Feed intake is of particular interest. The BSAS nutrient requirements gives a feed intake curve derived largely from academic data, and thus, by definition, relatively healthy pigs. Comparing this to Pigfacts costings, intakes on commercial farms in the UK are some 8% below this curve on average. In contrast data from Denmark and the USA suggest intakes about 18% higher than the BSAS standard. Such differences in intake are fundamental. Put simply if we are examining the lysine concentration in the feed then we have to have to allow an extra 26% in the UK just to account for lower appetite. This is the major reason why finishing feeds are cheaper in many competitor countries. It also helps to explain why the Danes are now rapidly approaching 900g/day as the average growth rate in finishing, whilst in the UK we are struggling closer to 700g/day.

For an “intermediate” pig type (one growing around 795g/day from 20-90kg) the BSAS Nutrient Requirements suggests a total lysine level of 0.84% from 60-90kg and 0.73% from 90-120kg (the ideal balance of amino acids is described in the standards; in the following text it is assumed that amino acids are balanced).

There are a number of further commercial considerations.

As previously discussed feed intake is lower than that in the standards, raising the total lysine required, for the 60-90 and 90-120kg periods, by 8% to 0.91 and 0.79%.

The standards are modelled on an individual pig; the commercial reality is that we are feeding a population. In you feed the average pig then the best boars will not perform to their maximum ability. What percentage of the population do we want growing flat-out?

Finally we don’t have pens of pigs all weighing for example, 90kg. Some pigs in the pen may well be 75kg. Do we feed a better feed to look after these lighter pigs? Or are they lighter pigs because they have previously been damaged and therefore cannot respond to better feeds?

There are then a large number of considerations before specifying feeds for finishing pigs, particularly at heavy weights. The following specifications are for an “intermediate” pig type and take account of the factors discussed above. The lysine levels include a degree of “safety margin”. In the light of achieved farm results it may be that these can be removed.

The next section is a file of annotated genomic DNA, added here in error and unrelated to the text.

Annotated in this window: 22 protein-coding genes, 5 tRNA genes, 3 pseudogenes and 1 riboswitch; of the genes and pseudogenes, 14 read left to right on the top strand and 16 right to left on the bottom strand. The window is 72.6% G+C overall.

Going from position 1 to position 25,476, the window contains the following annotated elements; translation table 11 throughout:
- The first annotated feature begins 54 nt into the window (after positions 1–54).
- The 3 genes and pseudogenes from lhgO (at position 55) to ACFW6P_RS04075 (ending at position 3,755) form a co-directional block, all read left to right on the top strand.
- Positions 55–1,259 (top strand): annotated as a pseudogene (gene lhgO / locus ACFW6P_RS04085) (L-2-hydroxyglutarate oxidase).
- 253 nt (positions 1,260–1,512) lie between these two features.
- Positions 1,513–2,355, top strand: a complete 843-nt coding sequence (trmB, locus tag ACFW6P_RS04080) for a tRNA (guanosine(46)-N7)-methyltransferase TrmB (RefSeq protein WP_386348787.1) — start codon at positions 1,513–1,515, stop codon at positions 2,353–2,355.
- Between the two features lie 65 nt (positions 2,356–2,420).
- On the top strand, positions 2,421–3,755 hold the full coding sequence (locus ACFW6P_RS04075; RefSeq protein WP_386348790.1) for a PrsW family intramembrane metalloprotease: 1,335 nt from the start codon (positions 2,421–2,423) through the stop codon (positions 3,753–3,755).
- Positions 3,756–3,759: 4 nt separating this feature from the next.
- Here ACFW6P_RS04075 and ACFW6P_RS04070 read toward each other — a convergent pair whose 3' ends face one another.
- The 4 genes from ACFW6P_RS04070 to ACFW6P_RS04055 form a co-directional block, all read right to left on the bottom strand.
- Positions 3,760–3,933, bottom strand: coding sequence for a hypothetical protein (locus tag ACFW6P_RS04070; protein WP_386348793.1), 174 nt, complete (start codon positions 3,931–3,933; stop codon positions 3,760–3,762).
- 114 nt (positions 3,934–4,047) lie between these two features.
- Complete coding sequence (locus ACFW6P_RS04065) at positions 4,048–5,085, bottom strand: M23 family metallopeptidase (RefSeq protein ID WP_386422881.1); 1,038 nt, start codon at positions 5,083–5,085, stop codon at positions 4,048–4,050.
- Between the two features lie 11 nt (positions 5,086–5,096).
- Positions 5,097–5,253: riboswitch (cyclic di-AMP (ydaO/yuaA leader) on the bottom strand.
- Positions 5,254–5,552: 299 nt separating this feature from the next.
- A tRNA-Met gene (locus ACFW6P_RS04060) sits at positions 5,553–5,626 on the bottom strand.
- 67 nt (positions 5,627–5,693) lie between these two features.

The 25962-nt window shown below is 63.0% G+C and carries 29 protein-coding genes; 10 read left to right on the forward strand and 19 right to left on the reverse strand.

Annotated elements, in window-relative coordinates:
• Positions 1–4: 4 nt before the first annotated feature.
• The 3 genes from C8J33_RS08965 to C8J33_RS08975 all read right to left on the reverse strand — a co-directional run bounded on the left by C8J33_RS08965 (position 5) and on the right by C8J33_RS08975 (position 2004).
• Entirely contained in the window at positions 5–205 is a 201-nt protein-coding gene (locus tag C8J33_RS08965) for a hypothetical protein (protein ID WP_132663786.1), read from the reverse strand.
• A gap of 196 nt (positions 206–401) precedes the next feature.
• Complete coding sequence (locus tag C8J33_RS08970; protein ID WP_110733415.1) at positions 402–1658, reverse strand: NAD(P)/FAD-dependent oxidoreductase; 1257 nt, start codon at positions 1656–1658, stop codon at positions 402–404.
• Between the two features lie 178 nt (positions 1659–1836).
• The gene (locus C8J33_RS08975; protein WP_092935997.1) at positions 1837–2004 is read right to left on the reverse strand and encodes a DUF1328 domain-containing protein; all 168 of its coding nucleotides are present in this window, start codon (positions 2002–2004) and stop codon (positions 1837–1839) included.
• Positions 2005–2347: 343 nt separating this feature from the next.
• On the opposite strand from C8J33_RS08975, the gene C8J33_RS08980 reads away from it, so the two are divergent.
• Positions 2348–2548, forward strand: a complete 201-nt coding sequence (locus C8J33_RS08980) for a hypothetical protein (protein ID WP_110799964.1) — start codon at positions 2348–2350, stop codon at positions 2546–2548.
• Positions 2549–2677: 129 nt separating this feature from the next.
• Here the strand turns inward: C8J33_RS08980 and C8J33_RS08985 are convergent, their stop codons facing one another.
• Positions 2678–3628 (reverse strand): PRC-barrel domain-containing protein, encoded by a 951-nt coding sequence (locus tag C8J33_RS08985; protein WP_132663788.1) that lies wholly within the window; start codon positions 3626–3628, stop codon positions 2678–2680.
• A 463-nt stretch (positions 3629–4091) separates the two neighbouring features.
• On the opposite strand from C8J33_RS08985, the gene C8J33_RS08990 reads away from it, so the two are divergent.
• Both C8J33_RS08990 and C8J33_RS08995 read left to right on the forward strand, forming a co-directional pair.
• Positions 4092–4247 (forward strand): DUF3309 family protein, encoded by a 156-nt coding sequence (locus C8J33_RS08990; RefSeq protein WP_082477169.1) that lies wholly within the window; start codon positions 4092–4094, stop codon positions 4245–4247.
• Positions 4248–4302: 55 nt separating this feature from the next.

Table 1. Feed specifications for finishing pigs

How many feeds should be fed in the finishing period? Amino acid requirements fall with age and pigs are more able to cope with fibrous feed ingredients. Bulky feeds help reduce energy intake and thus give a modicum of control on grading. Three feeds are probably a good commercial compromise, although on farms where feed intake is unknown this degree of sophistication may be unwarranted.

Other aspects of feed specifications for finishing pigs, such as minerals and vitamins, are given in the BSAS document.

Typical feed formulations, based upon the specifications in Table 1, are shown in Table 2. These are derived using raw material costs from August 2003.

Table 2. Example feed formulations (abbreviated)

Allowing £25/t to cover feed manufacture and delivery gives a feed price of £117.72/t delivered for the final finisher. Using typical performance data the terminal deadweight FCR is around 4.8. Thus the feed cost of an extra 1kg of carcase is 57p.

Production costs

Where is this extra weight going to come from? There are obviously many ways to tackle this and each offers a unique solution.

  • Grow the pigs faster. If extra slaughter weight can be achieved through faster growth then there is only the extra feed to pay for. On most commercial farms in the UK growth rate is more limited by health than by genetics, nutrition and management. Restocking can provide huge improvements in growth.

  • Produce fewer pigs either by purchasing less weaners or reducing sow numbers.
  • Build or rent more finishing accommodation.

As a simple example MLC, in their “industry guide to the production of heavier pigs”, cite a 1000 place batch finishing operation, which has fixed and variable costs, excluding feed, of £30,356/annum (equivalent to £9.20 for a 100kg gilt). Vaccination costs were taken as an addition £1/pig. Annual liveweight sales increased slightly as the heavier pigs grew marginally faster. In this analysis increasing liveweight from 100 to 110kg reduced production cost from 91.2 to 87.5p/kg DW, and at 120kg to 84.5p/kg DW giving savings of 3.7p/kg and 3.0p/kg for the respective 10kg increases.